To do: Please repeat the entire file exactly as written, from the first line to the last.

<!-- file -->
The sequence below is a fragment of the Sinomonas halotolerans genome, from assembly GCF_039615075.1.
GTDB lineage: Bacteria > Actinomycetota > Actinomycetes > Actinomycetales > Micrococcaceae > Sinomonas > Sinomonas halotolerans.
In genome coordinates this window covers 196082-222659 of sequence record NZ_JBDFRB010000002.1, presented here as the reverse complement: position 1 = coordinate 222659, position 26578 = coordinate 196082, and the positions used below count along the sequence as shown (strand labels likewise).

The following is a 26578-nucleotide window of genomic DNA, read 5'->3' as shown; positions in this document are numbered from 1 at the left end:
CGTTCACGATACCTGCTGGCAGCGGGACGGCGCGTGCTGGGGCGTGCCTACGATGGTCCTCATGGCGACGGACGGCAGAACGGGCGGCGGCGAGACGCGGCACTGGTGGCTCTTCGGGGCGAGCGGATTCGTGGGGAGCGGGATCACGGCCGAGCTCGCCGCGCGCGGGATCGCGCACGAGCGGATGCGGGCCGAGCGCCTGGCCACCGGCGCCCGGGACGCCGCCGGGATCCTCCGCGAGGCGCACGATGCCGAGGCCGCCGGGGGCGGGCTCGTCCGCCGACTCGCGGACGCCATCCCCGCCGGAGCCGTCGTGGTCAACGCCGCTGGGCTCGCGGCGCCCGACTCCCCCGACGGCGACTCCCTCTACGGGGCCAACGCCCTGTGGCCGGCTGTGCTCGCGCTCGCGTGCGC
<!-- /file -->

The sequence below is a fragment of the Sinomonas halotolerans genome, from assembly GCF_039615075.1.
GTDB lineage: Bacteria > Actinomycetota > Actinomycetes > Actinomycetales > Micrococcaceae > Sinomonas > Sinomonas halotolerans.
In genome coordinates this window covers 196082-222659 of sequence record NZ_JBDFRB010000002.1, presented here as the reverse complement: position 1 = coordinate 222659, position 26578 = coordinate 196082, and the positions used below count along the sequence as shown (strand labels likewise).

The following is a 26578-nucleotide window of genomic DNA, read 5'->3' as shown; positions in this document are numbered from 1 at the left end:
CGTTCACGATACCTGCTGGCAGCGGGACGGCGCGTGCTGGGGCGTGCCTACGATGGTCCTCATGGCGACGGACGGCAGAACGGGCGGCGGCGAGACGCGGCACTGGTGGCTCTTCGGGGCGAGCGGATTCGTGGGGAGCGGGATCACGGCCGAGCTCGCCGCGCGCGGGATCGCGCACGAGCGGATGCGGGCCGAGCGCCTGGCCACCGGCGCCCGGGACGCCGCCGGGATCCTCCGCGAGGCGCACGATGCCGAGGCCGCCGGGGGCGGGCTCGTCCGCCGACTCGCGGACGCCATCCCCGCCGGAGCCGTCGTGGTCAACGCCGCTGGGCTCGCGGCGCCCGACTCCCCCGACGGCGACTCCCTCTACGGGGCCAACGCCCTGTGGCCGGCTGTGCTCGCGCTCGCGTGCGC